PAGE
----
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How To Save All That Useful Online Content

How To Save All That Useful Online Content

Evernote is my favorite app, and I’m beyond excited to write about it for Lifehack. When you really get the hang of it, Evernote becomes an indispensable tool that’s far more than the note-taking app it’s most commonly billed as. One of its most useful features is its ability to save online content that you acquire either for fun or for professional purposes. Gathering research through the app has some limitations, but by utilizing other tools along with Evernote the service is a near-perfect way to save content online. Here are explanations of Evernote’s strengths and weaknesses, along with those of the app Pocket, culminating in what they can accomplish together.

What Evernote Can Do

Evernote is, at its core, a collection of notes that you’ve accumulated over time. You can create a note on Evernote manually, but what makes it really game changing is its ability to clip pages from the web or an app straight into your cloud account. With a browser extension it only takes the click of a button to save online content to your collection. If used properly, Evernote can house an encyclopedia’s worth of knowledge that’s all easy to access. You can assign topics you’re researching to single notes, notebooks, or stacks of notebooks, depending on how wide-reaching the subject is.

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What Evernote Can’t Do

Even though I’m a self-professed Evernote evangelist, I can recognize its imperfections. The biggest one when it comes to saving online content is that when you clip a web page, sometimes Evernote will send you more than just the text. Wonky formatting from the page you clipped it from might come with it, leaving you with an odd-looking note.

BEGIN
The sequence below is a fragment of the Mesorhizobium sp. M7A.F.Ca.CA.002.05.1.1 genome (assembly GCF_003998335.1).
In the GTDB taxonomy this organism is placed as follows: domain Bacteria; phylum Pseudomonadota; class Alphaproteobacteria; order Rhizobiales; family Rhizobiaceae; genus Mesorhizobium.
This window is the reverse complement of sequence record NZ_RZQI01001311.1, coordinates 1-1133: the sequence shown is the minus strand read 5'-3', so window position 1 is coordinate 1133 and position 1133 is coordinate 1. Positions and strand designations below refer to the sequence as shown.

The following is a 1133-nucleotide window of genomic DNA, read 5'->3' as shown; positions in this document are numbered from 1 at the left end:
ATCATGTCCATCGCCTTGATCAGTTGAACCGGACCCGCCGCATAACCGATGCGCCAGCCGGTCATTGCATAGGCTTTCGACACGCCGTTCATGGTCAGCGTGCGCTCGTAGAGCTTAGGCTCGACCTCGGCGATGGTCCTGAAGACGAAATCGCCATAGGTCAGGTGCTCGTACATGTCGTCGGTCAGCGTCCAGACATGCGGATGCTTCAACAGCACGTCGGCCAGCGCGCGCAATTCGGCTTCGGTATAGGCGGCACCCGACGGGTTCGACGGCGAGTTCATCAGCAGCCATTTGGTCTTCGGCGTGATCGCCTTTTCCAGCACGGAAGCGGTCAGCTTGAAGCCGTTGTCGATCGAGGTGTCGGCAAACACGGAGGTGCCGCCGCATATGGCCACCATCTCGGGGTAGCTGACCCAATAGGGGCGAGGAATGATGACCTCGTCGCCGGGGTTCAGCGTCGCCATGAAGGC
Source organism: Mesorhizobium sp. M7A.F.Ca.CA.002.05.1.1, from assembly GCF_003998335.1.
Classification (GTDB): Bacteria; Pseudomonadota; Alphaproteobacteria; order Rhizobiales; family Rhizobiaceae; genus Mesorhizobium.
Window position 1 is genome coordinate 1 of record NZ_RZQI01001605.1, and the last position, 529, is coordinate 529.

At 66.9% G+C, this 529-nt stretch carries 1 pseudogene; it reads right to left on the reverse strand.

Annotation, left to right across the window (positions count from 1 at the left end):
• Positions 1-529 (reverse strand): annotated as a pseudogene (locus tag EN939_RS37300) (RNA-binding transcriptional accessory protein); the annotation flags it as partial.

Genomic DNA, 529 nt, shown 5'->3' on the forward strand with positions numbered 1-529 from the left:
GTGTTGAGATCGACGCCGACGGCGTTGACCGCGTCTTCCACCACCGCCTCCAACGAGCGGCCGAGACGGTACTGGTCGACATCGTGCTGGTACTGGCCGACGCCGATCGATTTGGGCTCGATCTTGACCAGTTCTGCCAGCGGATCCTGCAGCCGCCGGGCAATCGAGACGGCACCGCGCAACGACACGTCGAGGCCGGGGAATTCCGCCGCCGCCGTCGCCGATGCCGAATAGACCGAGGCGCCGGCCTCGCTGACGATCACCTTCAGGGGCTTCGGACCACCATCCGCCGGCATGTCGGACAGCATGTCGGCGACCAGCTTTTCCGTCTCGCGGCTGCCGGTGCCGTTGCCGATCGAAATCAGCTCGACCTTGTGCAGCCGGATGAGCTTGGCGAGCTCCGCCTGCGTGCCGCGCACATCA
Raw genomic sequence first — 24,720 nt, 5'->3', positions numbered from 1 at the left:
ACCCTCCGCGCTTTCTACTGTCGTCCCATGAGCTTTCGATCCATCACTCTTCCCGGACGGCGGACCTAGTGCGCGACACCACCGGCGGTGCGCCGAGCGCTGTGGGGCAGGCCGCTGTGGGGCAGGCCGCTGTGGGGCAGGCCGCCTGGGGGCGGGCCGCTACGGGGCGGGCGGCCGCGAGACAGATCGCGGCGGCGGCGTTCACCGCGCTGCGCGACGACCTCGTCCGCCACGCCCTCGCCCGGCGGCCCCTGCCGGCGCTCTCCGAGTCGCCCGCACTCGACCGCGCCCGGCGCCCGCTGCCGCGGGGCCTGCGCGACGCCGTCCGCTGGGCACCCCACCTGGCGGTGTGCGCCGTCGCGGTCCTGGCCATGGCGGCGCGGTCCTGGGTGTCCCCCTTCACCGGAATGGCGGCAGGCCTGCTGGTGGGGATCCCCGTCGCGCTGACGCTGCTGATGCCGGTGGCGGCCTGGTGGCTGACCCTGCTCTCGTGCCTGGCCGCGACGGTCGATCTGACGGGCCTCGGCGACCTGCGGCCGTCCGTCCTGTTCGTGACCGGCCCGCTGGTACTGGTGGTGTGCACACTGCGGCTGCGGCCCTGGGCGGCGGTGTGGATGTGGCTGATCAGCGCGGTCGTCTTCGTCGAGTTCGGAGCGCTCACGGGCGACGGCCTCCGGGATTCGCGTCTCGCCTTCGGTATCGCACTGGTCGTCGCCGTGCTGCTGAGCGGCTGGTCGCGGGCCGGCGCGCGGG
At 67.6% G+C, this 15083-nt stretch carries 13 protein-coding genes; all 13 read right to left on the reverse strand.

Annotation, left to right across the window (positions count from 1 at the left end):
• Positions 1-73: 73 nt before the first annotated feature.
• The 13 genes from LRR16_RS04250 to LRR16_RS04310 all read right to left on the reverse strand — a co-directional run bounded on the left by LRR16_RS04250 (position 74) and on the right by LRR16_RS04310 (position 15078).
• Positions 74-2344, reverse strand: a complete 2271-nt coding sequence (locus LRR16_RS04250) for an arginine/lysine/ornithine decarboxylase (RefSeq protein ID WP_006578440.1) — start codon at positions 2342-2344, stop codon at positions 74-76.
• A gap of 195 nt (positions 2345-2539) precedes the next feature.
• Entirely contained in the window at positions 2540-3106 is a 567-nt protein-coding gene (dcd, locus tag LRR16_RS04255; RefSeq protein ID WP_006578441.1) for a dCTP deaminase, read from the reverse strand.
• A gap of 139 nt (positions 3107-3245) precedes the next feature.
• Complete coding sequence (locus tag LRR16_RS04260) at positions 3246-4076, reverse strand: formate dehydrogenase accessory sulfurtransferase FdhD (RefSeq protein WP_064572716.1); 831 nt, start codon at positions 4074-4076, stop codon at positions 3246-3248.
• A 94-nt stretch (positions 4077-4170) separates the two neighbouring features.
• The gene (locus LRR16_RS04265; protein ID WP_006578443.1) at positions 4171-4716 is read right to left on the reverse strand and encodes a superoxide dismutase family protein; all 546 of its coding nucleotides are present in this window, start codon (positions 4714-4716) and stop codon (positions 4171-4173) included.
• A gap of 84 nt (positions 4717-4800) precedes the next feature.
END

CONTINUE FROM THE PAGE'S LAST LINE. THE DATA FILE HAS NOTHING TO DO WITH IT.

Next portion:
What Pocket Can Do

Pocket (formerly Read It Later) is a web service that “pockets” web pages for future reading. You can add a Pocket extension to your browser, making it simple to save a page you’re reading on your computer. It’s almost as easy to add content to your smartphones or tablets. If you copy a URL on your mobile device and open Pocket, you’ll be asked if you want to add the content from your link to Pocket. Thankfully, Pocket almost never includes formatting from the web page that you clipped. The contents of pages in Pocket are strictly limited to text, photos, and videos. It’s the perfect way to read something on a tablet, smartphone, or computer.

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What Pocket Can’t Do

Pocket doesn’t have a built-in file structure like Evernote. Sadly, organization is basically restricted to tags, and tagging is an acquired skill that not everybody is equipped with. I’m certainly not, which makes organizing my research in Pocket largely ineffective. You also can’t edit the contents of the articles you’ve saved into Pocket, which essentially limits the app to a read-only service.

What Evernote With Pocket Can Do